Hatred paralyzes life; love releases it. Hatred confuses life; love harmonizes it. Hatred darkens life; love illumines it. — Dr. Martin Luther King, Jr., Strength to Love
The North American church is struggling to choose love over hate.
We have discovered that we prefer anger and shouting instead of engaging in the hard work of love. In his Washington Post article titled Too Many Americans are Controversy Junkies, David Von Drehle writes:
The oversupply of controversy is bottomless, because some human somewhere is always indulging in a thoughtless blurt, and social media seduces us to publish our blurts for the world to overhear.
Unfortunately, we in the church have also been seduced by the media to blurt. We blurt our hatred of our country’s leaders. We blurt disdain and outrage for our own (divided) Christian sisters and brothers.
David Fitch, a Missio Alliance Leading Voice, hopes for more from us. Addressing this new norm of polarizing, divisive discourse in his article, “How #TakeAKnee Teaches Us To Be Christian in the New Normal of American Politics,” he writes:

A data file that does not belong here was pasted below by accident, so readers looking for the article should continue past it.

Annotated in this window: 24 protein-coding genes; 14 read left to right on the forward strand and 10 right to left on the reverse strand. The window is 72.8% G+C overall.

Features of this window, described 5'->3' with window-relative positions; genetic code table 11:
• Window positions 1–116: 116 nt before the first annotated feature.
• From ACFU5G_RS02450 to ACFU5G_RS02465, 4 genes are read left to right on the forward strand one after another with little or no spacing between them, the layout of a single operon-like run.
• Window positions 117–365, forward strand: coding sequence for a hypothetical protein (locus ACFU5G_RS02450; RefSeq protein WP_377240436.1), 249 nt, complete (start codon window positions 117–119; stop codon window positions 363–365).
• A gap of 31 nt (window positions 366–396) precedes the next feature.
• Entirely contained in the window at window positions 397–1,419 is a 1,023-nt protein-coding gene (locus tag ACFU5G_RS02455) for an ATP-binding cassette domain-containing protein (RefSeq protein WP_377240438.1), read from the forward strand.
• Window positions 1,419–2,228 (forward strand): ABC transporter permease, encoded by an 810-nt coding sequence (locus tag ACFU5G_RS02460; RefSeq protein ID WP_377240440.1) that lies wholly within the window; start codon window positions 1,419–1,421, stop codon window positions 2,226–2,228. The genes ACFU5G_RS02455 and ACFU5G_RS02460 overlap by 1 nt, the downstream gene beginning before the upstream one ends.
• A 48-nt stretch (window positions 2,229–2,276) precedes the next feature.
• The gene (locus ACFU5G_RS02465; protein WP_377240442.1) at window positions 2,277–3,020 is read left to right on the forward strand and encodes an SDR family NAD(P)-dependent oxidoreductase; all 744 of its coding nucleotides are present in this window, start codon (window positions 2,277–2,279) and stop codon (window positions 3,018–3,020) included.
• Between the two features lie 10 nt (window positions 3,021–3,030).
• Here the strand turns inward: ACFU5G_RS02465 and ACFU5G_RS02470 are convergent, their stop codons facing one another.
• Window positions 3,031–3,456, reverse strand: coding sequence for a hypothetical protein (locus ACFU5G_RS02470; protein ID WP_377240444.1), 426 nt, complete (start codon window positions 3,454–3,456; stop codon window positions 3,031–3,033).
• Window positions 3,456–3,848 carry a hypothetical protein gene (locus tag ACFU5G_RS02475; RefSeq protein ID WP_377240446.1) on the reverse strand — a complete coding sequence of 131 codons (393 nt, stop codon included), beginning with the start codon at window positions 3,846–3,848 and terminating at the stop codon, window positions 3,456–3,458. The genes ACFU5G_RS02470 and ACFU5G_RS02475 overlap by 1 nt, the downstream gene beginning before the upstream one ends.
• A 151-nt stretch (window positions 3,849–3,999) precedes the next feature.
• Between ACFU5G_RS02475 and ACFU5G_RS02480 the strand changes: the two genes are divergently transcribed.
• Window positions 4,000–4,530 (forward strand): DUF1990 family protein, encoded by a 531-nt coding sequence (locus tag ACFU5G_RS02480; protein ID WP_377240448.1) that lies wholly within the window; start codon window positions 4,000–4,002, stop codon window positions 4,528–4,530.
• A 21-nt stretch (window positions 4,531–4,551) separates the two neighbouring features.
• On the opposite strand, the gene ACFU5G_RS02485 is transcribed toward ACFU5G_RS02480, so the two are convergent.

Will the church see this new normal as the opportunity to be the church and work for God’s subversive healing revolution that our country so desperately needs in this time in American politics?
Love and Forgiveness in the Most Unexpected of Places
One woman’s unimaginable forgiveness story brought this home for me recently. On a visit to Rwanda in December of 2017, I had the privilege of meeting Alice who daily lives the decision to choose love over hate.On a visit to Rwanda in December of 2017, I had the privilege of meeting Alice who daily lives the decision to choose love over hate. @lengelthaler Click To Tweet
In 1994, when the Rwandan genocide killings began, Alice hid in a swamp with her 9-month-old daughter. Soldiers discovered Alice and ordered two village men to kill her. One man cut off her hand and the other one pierced Alice with a spear. Alice’s baby died and she herself was left for dead, then later was rescued by other soldiers.
It is horrific to think of going on with life after experiencing such trauma and loss. But Alice chose more than just living. She chose the unthinkable: forgiveness and reconciliation with her killers. Today Alice lives in the same village and works alongside Emmanuel—the very man who cut off her hand.
After serving the sentence for his atrocities, Emmanuel found Alice and asked for her forgiveness. Alice not only forgave Emmanuel, she chose to co-own a tree farm business with him and to live alongside him as neighbors in a place soberly named the Village of Testimony and Forgiveness. They began their covenant of forgiveness by planting avocado trees in the yards of each other’s homes. Alice said, “So that when the children grow up and eat the fruit, they will know that it is a sign of forgiveness.”